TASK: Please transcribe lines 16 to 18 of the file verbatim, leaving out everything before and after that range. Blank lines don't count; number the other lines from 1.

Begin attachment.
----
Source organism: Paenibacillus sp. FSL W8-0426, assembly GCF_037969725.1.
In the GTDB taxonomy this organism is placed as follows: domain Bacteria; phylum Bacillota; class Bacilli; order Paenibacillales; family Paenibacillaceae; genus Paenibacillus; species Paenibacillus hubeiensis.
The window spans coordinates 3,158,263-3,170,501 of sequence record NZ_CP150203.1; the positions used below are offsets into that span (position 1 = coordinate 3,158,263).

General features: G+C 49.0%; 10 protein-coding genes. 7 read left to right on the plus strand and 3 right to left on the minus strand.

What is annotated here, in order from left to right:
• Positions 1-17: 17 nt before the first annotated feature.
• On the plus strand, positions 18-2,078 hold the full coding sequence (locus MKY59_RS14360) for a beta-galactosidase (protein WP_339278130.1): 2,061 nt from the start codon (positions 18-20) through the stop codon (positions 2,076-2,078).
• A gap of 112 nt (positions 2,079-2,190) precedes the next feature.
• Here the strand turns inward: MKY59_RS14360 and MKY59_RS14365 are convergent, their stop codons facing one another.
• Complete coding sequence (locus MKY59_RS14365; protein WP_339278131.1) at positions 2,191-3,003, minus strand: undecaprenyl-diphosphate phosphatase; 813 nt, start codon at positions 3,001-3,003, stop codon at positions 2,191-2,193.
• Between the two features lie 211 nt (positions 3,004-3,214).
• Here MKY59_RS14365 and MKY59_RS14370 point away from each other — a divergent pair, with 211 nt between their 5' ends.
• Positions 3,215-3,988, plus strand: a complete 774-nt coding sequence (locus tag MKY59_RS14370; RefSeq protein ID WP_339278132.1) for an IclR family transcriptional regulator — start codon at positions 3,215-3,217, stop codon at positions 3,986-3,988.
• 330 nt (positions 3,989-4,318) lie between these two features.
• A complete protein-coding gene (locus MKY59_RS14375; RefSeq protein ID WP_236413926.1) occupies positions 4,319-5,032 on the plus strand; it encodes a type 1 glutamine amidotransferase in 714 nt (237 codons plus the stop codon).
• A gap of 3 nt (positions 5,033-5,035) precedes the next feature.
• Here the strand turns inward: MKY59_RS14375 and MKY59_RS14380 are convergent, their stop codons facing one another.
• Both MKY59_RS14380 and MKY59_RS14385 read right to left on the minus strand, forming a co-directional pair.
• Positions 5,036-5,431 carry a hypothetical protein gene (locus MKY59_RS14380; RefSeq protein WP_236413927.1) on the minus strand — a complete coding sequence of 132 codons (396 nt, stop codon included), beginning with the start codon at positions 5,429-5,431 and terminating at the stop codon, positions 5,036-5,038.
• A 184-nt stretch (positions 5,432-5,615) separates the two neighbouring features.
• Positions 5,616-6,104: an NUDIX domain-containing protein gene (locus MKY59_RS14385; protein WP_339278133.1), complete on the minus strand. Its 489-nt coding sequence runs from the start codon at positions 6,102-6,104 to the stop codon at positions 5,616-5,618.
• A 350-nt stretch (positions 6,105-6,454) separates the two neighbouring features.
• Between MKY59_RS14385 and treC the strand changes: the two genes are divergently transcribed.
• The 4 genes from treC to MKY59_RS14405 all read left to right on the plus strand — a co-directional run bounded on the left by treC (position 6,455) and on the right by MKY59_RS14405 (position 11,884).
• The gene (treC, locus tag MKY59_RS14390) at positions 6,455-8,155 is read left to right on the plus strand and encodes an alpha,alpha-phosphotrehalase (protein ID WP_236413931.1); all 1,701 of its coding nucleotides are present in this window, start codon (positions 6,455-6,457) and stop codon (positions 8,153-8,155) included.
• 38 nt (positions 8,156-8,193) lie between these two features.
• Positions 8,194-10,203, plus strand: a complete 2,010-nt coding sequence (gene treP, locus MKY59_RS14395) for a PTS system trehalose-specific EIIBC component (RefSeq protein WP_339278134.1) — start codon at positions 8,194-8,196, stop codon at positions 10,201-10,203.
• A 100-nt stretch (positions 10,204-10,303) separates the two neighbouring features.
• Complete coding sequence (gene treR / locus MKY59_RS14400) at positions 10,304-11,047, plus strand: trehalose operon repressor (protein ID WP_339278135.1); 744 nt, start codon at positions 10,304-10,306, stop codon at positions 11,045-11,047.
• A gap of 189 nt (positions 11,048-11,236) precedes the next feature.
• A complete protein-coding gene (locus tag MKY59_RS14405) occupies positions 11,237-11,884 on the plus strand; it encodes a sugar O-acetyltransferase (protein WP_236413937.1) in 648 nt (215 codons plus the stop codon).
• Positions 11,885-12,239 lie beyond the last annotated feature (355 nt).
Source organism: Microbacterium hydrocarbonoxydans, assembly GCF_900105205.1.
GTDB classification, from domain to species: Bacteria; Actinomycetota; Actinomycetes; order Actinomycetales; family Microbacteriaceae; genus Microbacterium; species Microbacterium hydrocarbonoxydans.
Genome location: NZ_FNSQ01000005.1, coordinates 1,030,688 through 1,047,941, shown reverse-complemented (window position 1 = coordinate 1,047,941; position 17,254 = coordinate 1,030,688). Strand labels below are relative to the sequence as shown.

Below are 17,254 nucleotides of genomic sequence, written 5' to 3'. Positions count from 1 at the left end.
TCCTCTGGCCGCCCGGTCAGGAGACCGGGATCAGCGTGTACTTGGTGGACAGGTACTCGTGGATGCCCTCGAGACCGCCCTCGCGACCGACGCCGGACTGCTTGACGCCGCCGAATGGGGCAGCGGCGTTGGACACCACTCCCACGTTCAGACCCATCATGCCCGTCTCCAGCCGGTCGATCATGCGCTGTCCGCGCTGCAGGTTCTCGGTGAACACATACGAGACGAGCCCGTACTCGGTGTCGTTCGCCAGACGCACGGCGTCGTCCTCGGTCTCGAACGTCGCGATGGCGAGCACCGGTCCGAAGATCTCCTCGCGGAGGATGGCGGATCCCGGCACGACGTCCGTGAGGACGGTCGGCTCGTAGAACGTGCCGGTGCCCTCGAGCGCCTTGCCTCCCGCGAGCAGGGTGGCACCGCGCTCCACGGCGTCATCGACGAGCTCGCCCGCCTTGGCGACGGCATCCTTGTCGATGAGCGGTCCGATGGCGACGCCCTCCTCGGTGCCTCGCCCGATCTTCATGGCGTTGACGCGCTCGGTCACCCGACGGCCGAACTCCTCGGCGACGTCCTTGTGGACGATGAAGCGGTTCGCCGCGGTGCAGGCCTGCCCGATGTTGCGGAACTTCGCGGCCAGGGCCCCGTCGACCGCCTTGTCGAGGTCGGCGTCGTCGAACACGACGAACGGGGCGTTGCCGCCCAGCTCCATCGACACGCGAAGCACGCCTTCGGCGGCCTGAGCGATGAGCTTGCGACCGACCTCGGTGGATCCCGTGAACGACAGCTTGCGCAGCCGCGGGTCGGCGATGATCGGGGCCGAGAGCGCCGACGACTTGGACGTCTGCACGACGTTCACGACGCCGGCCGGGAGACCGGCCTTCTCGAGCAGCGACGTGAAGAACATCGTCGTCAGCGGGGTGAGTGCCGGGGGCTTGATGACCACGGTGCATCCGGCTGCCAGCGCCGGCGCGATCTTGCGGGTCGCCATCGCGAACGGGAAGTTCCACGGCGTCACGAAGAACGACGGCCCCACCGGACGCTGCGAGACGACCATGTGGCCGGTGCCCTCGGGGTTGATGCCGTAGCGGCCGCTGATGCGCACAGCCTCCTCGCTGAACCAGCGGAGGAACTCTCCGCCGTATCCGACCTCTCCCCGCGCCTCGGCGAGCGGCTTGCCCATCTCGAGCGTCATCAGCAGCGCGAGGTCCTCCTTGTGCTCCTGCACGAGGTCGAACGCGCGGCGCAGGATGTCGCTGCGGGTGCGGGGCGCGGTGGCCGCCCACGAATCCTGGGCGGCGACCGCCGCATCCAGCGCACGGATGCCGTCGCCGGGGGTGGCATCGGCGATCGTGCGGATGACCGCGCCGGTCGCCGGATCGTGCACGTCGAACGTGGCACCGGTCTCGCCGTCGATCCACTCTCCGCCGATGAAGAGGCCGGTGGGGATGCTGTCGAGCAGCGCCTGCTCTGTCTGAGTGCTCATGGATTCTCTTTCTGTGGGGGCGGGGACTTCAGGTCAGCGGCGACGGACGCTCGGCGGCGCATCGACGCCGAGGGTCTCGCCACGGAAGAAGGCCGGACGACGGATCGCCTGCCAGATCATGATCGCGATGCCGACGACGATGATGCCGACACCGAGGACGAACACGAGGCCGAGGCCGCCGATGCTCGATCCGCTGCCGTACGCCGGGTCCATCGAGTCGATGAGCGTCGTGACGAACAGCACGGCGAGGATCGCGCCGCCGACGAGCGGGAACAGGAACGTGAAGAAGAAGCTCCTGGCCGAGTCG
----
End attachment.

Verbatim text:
• A gap of 3 nt (positions 5,033-5,035) precedes the next feature.
• Here the strand turns inward: MKY59_RS14375 and MKY59_RS14380 are convergent, their stop codons facing one another.
• Both MKY59_RS14380 and MKY59_RS14385 read right to left on the minus strand, forming a co-directional pair.